It was while moving buildings at Long Island that the opportunity came to the Turgeon firm to tackle the job on the subway construction. The took the contract for shoring up the Amsterdam theater while a a new subway was being blasted underneath it. For months thousands visited this theater to see the Ziegfeld Follies, including many Holyokers without realizing that it was supported over blasting operations by timbers and beams furnished by this Holyoke firm. The building is 12 stories high and for that reason its supports had to go down many feet to bedrock. Steel beams and timbers 12 by 12 inches were used in this work, extending down 40 feet, The operation was successful. There was no mishap and the Turgeons are now shoring up another building at Forty-first street and Broadway, where a new subway is being constructed to relieve the Times Square shuttle subway now overcrowded.

Louis A. Turgeon, who founded this interesting. business about 1884 was a carpenter when he first came to Holyoke. It is an interesting fact that he shaped’ tho first timber that went into the Cabot-street building of the, Holyoke Water Power company, now owned by the Crocker McElwain people. Later he worked for Casper Ranger. He became interested in the building moving business through his uncle, the late Joseph Rainault of Westfield. He had been hi charge of a gang of men for Casper Ranger at the No 1 mill of the Parsons Paper company when he decided to make the change and too buy out a half interest from Rainault in his business. He didn’t have much money and went in debt for the larger part of the change and to buy out a half interest. After working with his uncle about six months he was dissatisfied and made an offer to buy the other half. His uncle demurred at first but finally sold him the rest of the business for another $750. He didn’t acquire much valuable property at that time and so for years had his jackscrews and other material for use in the business.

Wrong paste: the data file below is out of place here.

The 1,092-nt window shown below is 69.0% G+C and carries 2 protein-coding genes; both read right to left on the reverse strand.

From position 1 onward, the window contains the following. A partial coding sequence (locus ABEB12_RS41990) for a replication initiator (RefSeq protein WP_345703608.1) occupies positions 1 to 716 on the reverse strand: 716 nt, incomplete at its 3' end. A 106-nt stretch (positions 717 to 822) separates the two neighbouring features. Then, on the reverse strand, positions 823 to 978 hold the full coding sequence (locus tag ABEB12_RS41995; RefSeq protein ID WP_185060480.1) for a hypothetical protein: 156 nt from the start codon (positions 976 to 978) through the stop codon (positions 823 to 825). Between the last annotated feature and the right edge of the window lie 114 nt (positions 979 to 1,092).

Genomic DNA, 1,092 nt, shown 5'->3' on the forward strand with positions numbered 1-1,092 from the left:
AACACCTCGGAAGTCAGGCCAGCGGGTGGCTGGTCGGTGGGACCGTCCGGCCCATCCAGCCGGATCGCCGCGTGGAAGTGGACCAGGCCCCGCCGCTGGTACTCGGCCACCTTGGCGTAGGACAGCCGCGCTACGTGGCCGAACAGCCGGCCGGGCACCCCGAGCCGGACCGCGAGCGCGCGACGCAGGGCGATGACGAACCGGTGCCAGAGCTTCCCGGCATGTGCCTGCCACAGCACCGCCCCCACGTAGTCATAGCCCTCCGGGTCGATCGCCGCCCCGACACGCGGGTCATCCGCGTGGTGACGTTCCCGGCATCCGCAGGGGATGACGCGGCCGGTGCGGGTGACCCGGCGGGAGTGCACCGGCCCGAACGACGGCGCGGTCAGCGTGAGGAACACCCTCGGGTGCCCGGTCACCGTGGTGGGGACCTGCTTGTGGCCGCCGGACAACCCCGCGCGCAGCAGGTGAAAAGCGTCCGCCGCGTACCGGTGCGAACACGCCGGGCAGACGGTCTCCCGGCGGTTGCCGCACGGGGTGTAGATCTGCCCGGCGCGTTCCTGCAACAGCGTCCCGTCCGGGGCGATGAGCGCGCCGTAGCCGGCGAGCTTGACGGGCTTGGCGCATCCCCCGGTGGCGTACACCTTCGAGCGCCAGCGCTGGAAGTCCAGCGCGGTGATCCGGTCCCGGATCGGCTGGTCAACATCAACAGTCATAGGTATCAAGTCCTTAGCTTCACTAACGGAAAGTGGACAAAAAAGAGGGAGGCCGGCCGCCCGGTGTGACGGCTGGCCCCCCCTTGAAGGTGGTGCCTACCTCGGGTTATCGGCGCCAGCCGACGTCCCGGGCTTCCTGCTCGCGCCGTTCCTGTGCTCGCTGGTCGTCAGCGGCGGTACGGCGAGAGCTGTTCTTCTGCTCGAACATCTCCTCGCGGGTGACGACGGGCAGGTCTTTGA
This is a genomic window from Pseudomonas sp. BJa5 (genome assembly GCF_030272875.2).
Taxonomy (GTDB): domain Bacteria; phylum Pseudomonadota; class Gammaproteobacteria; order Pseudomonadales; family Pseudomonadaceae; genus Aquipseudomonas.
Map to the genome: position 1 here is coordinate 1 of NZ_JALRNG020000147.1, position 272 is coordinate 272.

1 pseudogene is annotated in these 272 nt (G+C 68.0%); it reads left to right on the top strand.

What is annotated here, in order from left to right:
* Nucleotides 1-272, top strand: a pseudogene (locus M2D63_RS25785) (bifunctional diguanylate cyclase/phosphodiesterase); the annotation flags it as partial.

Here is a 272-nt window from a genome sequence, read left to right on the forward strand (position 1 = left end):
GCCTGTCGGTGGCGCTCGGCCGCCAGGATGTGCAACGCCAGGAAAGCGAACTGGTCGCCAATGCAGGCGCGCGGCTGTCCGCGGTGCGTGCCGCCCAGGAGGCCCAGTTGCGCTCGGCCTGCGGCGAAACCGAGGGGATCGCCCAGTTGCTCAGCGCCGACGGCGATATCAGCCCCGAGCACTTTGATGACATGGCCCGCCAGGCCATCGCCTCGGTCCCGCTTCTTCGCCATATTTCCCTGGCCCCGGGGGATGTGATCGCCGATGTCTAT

Frank Rivers, of Chicopee, later to become mayor, was his first real competitor. They both took jobs pretty low. Finally Rivers took a job at Palmer at too low a figure and sunk several hundred dollars in it. That sickened him of this sort of contract work. He called Turgeon to his office and offered to sell out. He named a figure, Turgeon named a lower —and bought. In one or two other cases, a competitor started up but was unable to stand the pace. Meantime the business kept growing. His work spread to Northampton. and other places.

He bought out a West Springfield man early in his career and developed new lines. When the owners of the old Wolcott block, now part of the McAuslan & Wakelin building at the corner of High and Dwight Streets, wanted to change the front and eliminate the door, they asked, Turgeon if he could shore it up and allow the changes to be made. “Why, certainly,” he answered; but as a matter of fact he had never tackled a job just like it, and he said this week with a smile that he used about twice as much blocking and apparatus as he would today. “I never was afraid to tackle a new proposition,” he said, “I figured that a little sense coupled with my experience with building construction knowledge and plans would carry me through. And it always did.”

Up in Northampton he took a job of shoring up a building while a new street floor and walls were being put in, in such a way that those in the upper floors could continue their work. They asked me how I was going to do it. I told them politely but firmly that that was my business.

“You see,” he added, “I once lost a job by telling a man how I proposed to do it. It was a small chimney shoring Job and after telling him he said he would let me know. The next thing I knew he had done the work according to my plans and I was out of a job. Since that time I have never told how I proposed to tackle a job. Sometimes I didn’t exactly know myself until I had studied it There are all kinds of problems, every job 1s different, but if one uses his brains he can get through all right,'”

“What are some of the longest distances that you have moved buildings?” Mr. Turgeon reflected a moment. “Well, one of the first jobs of some distance was the moving of St Patrick’s church in 1892 in South Hadley Falls.” (It will be news to some of the younger’ people at the Falls that the church was ever moved.) It formerly stood upon tho hill, near Martin J. Judge’s house on North Main street. The cribs were so high, 12 feet, and the church so wide that the traffic passed under the church all the time that it was going down the street to the present location. I told the priest to move all the images that might be in the church, but he forgot one. One day I heard a crash and I thought, ‘”That church spire has fallen through.” I so I went out back of the cribbing to see how extensive the damage was. The spire was still there, so I felt better, I then went into the church and found an image in broken bits on the floor.

Article adapted from The Springfield Republican, New Amsterdam Theater image from, use of Ewing house image according to the owner’s specified rules of creative commons © Martin Ewing, descendant of George Ewing.